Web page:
Early on in Chemsex – Max Gogarty and Will Fairman's arresting documentary on a current sexual subculture – Dick, one of the brave contributors, comments on the way that giving a name to a dangerous practice can (figuratively at least) detoxify that activity.
The film concerns itself with the rise of drug use on London’s gay sex-party circuit. As the film notes, intravenous drug use is referred to as “slamming” and the sessions are referred to as “chemsex”. The language adds a sheen to the messy reality.
“Definitely. That’s one of the reasons that Dick and his analysis features at the front of the film,” says Gogarty. “It’s an important theme and it frames the behaviour within slang that is now widely accepted.”
Gogarty, whose day job is with BBC3, was inspired to begin the project after reading an article on "chemsex" by Max Daly on vice.com (Gogarty previously worked there). That piece pointed him towards the admirable David Stuart, who works at 56 Dean Street, a health centre for gay people in Soho. The frankness of the contributors is striking. It must, surely, have been difficult to get chemsex participants on camera.
“We looked into it first with the idea of making a video,” Gogarty says. “But we were told that you’re never going to get access to the people you need to talk to for that sort of story. But after talking to 56 Dean Street and David Stuart we were able to spend time with people using the services. It took nearly 18 months. But the luxury of having that time allowed us to build up the right trust to feature the stories you hear.”
Along the way, we learn how common unprotected sex is at such events and hear one young man describe his eventual HIV diagnosis as a regrettable inevitability. Such stories risk attracting all kinds of controversy. As one of the older contributors notes in Chemsex, life has, in the UK, been getting consistently better for gay people and this is just one area in which things are getting worse. Gogarty and his team must have worried about putting out negative messages.
“That was absolutely a concern,” he says. “We met everyone from the Terrence Higgins Trust to the London School of Hygiene and Tropical Medicine to Lord Norman Fowler, who was one of the people who worked on the Aids campaign with the Thatcher government. We did a lot of research. We agonised about how to tell this story. But we knew that if we didn’t others would. It was an immersive experience for us.”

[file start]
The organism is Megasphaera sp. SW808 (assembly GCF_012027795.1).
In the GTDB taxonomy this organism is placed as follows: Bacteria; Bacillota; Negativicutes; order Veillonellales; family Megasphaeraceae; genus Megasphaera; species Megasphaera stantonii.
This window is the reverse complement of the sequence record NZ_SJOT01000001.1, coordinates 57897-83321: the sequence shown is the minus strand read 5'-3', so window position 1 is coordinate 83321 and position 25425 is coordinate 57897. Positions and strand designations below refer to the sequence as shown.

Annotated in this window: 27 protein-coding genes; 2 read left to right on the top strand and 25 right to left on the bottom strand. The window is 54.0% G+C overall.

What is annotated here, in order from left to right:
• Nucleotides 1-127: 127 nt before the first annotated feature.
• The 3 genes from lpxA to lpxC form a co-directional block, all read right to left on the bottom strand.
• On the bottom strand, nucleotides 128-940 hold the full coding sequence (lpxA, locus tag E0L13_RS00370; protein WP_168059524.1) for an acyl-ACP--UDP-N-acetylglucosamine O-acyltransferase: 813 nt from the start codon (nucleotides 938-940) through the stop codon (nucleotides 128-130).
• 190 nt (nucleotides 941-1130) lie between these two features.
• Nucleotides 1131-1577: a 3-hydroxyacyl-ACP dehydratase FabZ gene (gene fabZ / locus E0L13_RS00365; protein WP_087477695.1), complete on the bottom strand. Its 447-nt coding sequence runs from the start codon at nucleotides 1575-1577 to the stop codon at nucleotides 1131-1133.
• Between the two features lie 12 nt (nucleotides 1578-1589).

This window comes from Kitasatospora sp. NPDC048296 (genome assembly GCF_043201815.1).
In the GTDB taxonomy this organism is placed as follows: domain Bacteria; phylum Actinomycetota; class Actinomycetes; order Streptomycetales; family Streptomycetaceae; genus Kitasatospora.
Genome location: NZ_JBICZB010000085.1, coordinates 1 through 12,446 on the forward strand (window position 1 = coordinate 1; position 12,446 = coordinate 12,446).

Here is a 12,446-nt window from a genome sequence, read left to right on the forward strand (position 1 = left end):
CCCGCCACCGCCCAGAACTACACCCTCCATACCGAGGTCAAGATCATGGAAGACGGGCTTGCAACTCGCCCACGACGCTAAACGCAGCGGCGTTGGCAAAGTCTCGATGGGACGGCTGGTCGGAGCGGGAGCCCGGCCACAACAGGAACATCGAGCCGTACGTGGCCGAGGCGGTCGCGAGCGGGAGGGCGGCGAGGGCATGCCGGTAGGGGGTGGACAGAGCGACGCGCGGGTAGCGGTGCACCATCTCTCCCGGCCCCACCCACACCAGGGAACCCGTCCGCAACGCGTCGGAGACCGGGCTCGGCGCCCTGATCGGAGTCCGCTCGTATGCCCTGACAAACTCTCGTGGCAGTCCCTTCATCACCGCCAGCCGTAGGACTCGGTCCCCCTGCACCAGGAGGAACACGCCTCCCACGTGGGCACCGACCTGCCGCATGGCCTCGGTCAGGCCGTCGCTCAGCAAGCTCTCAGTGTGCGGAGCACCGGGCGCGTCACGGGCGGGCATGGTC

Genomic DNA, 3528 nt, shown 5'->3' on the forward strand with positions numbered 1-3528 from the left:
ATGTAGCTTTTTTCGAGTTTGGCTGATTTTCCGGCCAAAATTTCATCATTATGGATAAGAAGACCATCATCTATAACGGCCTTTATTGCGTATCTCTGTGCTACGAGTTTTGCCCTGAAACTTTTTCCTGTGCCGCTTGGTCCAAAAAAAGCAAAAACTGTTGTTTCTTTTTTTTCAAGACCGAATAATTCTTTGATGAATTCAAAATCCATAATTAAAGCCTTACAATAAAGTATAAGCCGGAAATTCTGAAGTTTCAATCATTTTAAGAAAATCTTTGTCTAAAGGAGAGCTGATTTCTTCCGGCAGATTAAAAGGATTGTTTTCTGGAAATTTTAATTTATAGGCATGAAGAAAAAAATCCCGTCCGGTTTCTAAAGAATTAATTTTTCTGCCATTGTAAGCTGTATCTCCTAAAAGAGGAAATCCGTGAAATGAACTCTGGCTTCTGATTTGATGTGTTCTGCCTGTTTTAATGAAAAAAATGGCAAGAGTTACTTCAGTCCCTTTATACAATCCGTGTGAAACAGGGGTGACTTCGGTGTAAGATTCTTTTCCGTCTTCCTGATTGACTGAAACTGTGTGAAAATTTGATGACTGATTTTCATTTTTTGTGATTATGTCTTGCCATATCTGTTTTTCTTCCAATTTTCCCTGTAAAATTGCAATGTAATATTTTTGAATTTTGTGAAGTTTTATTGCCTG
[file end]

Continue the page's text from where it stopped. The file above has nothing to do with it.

Chemsex takes us from West End clubs to quiet suburban streets to cold tower blocks. We meet a former banker who became (the word is surely appropriate) addicted to the drug- fuelled erotic mayhem. David Stuart listens patiently and tolerantly to one otherwise-sensible fellow who believes that Aids is not connected to HIV. The film does not pretend that everybody involved in the chemsex scene is working through some childhood torment. So, what is going on? Why is this happening now?
“There’s not one reason,” Gogarty says. “But the film does explore some of the reasons that underpin the rise in sexualised drug use. One of which is the technology that’s being used. Hook-up apps have changed the way people look for sex. The drugs being used are different and the way they are being used is different. Those two things coupled with other things have created – in David’s word – a perfect storm that has shifted things for a significant portion of people.”
Gogarty and his collaborators found themselves including sexually explicit footage and depictions of intravenous drug use. They must have had to make difficult decisions as to what was appropriate for inclusion.
“Through the edit, me and Will ended up in a place we were comfortable with,” Gogarty says. “We spoke a lot about it and wondered if we were going too far. We did cut things back. But we wanted the journey we went on with these people to speak for itself. If we had to revert to reconstructions that wouldn’t be the film we wanted to make. That’s why it took a long time.”
Though there are shots of which Terrence Rattigan's famously censorious Aunt Edna would disapprove, Chemsex is primarily notable for the power of the individual stories. Most of those interviewed have shaken themselves free from the scene. Their determination to speak on camera registers as an important second (or third or fourth) step towards a safer life.
“All the credit has to go to the people who are in it,” Gogarty says. “They care enough about the community to speak about intimate things for the greater good. I hope that is what people will take away from this film.”